What is Page Life Expectancy (PLE)
On of the key performance measures for SQL Server that you will hear constantly is Page Life Expectancy or PLE for short. So What is PLE you ask? Hopefully this short post will shed some light on that for you. If you are really inquisitive you can get the current PLE value by running the query below.
WHERE [object_name] LIKE '%Manager%'
AND [counter_name] = 'Page life expectancy'
The current commonly accepted (recommended) value of the PLE counter is minimum of 300 seconds. I have seen on this value drop on busy on busy systems to as low as 35 seconds and as high as 1250 seconds on systems that are lightly used. So what do these values actually represent. Page Life Expectancy is number of seconds a page will stay in the buffer pool without references. Huh? In other words, if the page that has you data stays longer in the buffer pool (cached in memory) then your PLE is higher, leading to better performance as every time request comes there are chances it may find its data in the cache (memory) rather then having to go to disk for it. Which as we all know is very costly from a performance perspective.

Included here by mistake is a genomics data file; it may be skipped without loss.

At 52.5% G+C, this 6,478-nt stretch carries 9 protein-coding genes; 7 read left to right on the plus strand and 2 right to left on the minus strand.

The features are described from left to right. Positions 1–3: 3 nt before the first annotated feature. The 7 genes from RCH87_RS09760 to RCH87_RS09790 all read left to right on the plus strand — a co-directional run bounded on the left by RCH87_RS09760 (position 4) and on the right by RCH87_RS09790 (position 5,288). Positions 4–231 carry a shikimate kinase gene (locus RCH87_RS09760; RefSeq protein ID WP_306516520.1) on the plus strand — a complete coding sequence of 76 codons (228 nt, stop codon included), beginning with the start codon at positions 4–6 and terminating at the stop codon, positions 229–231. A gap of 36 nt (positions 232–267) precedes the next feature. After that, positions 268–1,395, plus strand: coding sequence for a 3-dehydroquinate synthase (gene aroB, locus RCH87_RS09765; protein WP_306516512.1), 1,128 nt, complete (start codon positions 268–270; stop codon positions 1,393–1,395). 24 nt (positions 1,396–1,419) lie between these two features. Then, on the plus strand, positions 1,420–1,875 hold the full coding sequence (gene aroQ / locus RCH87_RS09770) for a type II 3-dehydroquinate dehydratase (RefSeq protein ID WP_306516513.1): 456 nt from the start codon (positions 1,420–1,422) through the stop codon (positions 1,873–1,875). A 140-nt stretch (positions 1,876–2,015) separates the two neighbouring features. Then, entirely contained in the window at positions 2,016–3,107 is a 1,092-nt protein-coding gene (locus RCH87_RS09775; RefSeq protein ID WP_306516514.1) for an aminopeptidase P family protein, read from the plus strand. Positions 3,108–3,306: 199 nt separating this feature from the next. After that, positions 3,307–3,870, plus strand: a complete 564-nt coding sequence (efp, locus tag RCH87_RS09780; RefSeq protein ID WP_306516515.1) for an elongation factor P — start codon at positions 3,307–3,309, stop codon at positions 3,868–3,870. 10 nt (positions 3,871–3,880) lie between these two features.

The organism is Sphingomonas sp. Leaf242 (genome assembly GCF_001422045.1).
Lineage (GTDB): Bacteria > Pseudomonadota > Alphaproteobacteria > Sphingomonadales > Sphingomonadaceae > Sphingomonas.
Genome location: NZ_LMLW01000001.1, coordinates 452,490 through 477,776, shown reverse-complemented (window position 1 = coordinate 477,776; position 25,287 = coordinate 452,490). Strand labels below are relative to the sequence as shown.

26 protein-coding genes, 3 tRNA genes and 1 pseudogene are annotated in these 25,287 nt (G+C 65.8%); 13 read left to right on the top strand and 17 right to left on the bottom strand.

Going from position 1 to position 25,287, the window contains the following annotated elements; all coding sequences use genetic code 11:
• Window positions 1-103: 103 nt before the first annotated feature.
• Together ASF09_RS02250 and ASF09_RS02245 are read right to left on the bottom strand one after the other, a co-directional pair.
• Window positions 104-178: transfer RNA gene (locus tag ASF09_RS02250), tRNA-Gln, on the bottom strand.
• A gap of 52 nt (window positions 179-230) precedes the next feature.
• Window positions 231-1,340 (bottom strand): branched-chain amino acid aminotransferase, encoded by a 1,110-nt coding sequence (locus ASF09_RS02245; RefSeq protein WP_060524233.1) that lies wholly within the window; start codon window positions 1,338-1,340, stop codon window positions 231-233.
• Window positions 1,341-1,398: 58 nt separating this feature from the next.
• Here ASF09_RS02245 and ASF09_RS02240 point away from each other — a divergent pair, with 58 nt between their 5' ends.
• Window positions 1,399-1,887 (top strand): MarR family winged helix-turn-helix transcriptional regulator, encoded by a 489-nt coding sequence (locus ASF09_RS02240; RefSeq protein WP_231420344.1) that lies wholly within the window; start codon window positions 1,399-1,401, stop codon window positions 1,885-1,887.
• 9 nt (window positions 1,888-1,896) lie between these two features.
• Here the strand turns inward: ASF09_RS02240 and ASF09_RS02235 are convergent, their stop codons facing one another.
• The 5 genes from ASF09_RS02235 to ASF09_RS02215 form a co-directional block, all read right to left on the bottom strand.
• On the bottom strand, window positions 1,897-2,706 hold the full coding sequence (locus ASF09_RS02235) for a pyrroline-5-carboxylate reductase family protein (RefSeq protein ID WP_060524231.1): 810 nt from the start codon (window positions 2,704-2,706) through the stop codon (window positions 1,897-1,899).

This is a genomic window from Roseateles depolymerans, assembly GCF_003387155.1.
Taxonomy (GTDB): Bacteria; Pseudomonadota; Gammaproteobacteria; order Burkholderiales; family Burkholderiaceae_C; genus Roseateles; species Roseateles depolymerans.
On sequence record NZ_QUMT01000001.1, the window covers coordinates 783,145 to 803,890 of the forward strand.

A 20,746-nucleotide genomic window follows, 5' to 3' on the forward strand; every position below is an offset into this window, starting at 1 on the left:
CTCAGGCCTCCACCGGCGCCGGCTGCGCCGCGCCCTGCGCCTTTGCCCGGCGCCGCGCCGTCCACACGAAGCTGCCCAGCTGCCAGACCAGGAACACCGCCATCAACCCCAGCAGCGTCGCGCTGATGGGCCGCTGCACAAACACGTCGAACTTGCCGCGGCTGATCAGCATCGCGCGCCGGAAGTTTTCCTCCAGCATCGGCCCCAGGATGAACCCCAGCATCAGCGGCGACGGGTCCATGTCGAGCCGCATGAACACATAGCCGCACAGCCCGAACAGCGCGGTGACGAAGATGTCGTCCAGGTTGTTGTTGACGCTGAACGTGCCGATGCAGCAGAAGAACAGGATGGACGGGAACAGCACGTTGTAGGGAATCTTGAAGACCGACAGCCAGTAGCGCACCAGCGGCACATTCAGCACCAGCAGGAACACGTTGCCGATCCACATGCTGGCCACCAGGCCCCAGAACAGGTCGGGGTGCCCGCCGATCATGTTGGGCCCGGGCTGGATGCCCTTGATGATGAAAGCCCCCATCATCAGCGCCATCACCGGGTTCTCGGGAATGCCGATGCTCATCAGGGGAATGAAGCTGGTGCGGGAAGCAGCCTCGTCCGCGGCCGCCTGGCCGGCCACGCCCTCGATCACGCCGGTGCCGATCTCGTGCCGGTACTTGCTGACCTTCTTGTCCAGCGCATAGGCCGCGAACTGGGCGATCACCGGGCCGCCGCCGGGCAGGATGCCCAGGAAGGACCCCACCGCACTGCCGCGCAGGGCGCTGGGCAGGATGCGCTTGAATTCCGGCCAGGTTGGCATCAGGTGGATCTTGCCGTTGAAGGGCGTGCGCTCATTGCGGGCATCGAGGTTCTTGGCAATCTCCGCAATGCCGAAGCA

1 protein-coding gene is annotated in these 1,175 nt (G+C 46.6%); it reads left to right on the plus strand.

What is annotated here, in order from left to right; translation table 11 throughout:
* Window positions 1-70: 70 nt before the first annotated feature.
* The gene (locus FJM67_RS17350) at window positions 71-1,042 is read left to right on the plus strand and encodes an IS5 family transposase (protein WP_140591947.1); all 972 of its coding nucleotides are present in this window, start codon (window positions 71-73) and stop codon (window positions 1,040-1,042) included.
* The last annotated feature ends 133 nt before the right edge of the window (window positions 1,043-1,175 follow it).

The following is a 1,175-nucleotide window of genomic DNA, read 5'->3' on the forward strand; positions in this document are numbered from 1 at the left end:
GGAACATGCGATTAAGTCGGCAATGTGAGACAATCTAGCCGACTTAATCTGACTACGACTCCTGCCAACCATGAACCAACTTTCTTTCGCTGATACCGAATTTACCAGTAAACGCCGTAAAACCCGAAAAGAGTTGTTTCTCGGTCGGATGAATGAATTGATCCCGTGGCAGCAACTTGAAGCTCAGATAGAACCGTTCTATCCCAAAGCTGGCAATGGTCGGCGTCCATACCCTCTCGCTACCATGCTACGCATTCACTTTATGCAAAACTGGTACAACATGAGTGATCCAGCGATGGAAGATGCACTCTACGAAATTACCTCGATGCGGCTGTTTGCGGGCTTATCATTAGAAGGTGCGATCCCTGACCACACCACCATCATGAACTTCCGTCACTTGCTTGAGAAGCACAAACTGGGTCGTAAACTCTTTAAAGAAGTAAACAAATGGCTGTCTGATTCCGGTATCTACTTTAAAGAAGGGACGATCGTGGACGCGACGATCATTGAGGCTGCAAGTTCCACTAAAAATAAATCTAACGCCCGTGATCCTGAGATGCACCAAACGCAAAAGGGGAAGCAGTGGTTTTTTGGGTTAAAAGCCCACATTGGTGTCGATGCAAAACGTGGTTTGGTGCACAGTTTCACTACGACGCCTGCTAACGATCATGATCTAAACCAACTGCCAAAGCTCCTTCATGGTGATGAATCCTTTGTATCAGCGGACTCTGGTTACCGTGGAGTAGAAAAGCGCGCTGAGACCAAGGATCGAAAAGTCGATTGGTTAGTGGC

Again this is just a general performance measure but it is good to establish a base line and check during periods of heavy use, it may also be an indication of memory pressure if you see this KPI drop.